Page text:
F-16.net: Do you have particularly fond memories of a specific deployment or exercise?
S/L. Mazhar: HIGHMARK 93 - one of the major exercises PAF conducts. I had twenty five "confirmed" kills in air during a twelve day period, the highest for any pilot in any exercise of the PAF.
F-16.net: Thanks for the interview!
- S/L Mazhar was interviewed online by Stefaan Vanhastel -
If you are not politically-incorrect, do not read the rest of this post.
In the very early years of the Viper, we trained all the EPG folks, plus the IAF, Pakistani and Egyptian folks. Also handled USAF National Guard and Reserve units.
I flew with Pakistani folks during my pilot training back in 1965-65. 16-17 years or so later, I flew with accomplished Pakistani fighter pilots that formed the core of their Viper force.
The original cast at Hill will all tell you (ALL) that the Pakistani folks were more aggressive than the IAF folks we had. Same-oh versus the Egyptian folks.
Jan Bei's question is a great one!
It may not be true today, but except for one of the original Pakistani Viper cadre, all had been instructors all over the mideast. They kept reminding us that they were Muslims, but not Arabs. My own student had taught various Arab folks and had great war stories. For example, when the Emir's grandson screwed up and claimed it was Allah's will, he threw the bullshit flag and told the yute, "OK, then we'll let the plane crash!".
I can't believe that the Pakistani spirit and elan and professionalism has deterioated all that much. But having no current intell from anyone, I can't make an unequivocal statement.
All I know is that I would lead or follow any of the ones we had at Hill in that cadre.
If anyone else here has ever flown with a Pakistani Viper pilot in an actual Viper, please chime in or continue to speculate.
That's my story, and I'm stickin' to it.
Let's review the bidding........
About half of the Viper cadre at Hill had two or three combat tours in 'nam. One of my students had a Mig kill. One of my IAF students had one or more mig kills and I have a neat photo from his camera here in the war room.
One of my IAF students was on the Iraqi nuke raid, then died on the Columbia.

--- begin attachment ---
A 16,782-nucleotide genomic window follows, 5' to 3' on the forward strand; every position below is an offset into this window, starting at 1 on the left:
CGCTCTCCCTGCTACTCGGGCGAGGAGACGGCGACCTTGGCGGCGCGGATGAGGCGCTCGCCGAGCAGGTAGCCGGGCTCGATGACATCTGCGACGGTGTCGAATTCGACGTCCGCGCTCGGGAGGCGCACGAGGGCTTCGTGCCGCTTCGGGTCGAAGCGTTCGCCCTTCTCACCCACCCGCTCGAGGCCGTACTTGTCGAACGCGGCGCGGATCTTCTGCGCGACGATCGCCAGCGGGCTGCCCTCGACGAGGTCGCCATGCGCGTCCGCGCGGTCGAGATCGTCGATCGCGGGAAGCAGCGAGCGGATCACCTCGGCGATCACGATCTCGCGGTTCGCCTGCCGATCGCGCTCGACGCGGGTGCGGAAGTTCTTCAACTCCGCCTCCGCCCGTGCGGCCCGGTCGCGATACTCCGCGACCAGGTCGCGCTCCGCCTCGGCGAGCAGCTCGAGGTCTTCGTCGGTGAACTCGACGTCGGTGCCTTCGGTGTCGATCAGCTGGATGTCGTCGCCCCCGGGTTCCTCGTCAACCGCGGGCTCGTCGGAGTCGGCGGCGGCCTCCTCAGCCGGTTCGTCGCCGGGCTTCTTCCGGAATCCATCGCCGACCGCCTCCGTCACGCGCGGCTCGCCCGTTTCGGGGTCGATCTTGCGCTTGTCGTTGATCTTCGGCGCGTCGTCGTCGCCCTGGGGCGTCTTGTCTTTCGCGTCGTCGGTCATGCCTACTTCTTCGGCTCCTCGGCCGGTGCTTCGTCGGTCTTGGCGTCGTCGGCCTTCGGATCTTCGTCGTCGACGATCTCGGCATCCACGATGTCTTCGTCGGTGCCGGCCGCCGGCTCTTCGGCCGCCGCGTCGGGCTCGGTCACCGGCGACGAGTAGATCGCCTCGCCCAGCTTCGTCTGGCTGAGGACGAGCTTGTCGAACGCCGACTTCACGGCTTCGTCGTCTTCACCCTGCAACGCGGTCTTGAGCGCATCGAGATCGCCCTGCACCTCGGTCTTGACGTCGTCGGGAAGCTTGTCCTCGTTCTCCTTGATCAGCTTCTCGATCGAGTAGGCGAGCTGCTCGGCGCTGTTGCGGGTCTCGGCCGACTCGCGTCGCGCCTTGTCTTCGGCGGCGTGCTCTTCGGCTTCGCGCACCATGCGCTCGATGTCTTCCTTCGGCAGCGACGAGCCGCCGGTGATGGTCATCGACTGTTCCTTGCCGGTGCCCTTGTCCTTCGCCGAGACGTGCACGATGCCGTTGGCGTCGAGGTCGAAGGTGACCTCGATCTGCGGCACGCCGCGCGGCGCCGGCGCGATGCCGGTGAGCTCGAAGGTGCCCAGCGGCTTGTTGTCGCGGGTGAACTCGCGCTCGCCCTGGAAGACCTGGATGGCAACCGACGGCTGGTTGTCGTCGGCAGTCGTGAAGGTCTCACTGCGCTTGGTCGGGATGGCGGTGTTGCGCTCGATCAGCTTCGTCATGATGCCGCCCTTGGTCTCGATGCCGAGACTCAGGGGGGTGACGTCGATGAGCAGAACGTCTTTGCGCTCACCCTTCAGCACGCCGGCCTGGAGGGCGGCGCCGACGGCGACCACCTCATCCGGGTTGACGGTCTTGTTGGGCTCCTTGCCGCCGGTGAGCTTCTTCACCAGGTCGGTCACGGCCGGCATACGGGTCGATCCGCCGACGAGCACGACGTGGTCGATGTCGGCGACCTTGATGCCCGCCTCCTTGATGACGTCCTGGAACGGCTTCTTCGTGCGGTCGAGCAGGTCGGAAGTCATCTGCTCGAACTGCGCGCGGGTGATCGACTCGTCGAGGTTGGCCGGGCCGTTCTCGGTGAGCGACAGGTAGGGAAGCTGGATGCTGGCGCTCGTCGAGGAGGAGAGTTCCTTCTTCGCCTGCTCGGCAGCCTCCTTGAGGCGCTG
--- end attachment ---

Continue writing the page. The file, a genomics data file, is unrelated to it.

I never saw a Mig over 'nam. The Double Ugly folks did their job and we simply blew up stuff dodged SAM's and AAA and scooted home.
I have many more combat hours than the IAF folks from Yom Kippur or the 67 blitz. Take that to the bank. I flew with them and we talked.
The EPG folks were indistinguishable from the USAF for the most part, and in some arenas were better than we were, particularly in radar intercepts.
The IAF folks and the Pakistani folks were so close, that except for the uniforms, you couldn't tell who you were hasslin' with.
We should all bear in mind that only the best folks were attending the upgrade courses at Hill back in the early 80's. So we did not get a chance to see the run-of-the-mill pilots from the EPG, IAF or Pakistan. We did get a chance to see the average folks from the USAF Reserve and Guard.
My checkout group was comprised of two Danes, three Norwegians and five USAF troops (3 Double Ugly guys and two SLUF drivers). We studied hard, planned and flew together and you couldn't tell where anyone came from.
I once again beg all to leave politics out of these forums. Or religion. Or ethnic origin.
The people here that have flown in real jets and in real combat share a bond that most of you shall never understand. And that includes some of us who were "enemies".
We all did our duty, and when all was said and done, we went home and harbored no personal animosity.
that's all I gonna say....
i thought to post it after qouting it in many discussions on seperate threads over the yearsI have already stated my personal opinion of the original PAF folks who came to Hill in the early 80's.
My student was "Khattuck" or "Kattuk" or close to that. Hell, it was over 20 years ago.
So you can ask any of the other IP's who helped those PAF cadre what they thot. They will tell you what I did.
The initial PAF cadre were very competent in all aspects of the fighter business, especially air-to-air. The computer systems were new to them, but they quickly got the hang of it, and did well at Eagle Range. They were really sharp on instruments.
As far as actual and official contact with the PAF, I was an IP or academic instructor for all of the EPG folks, the IAF, and the PAF. I did not have much contact with the Egyptian folks.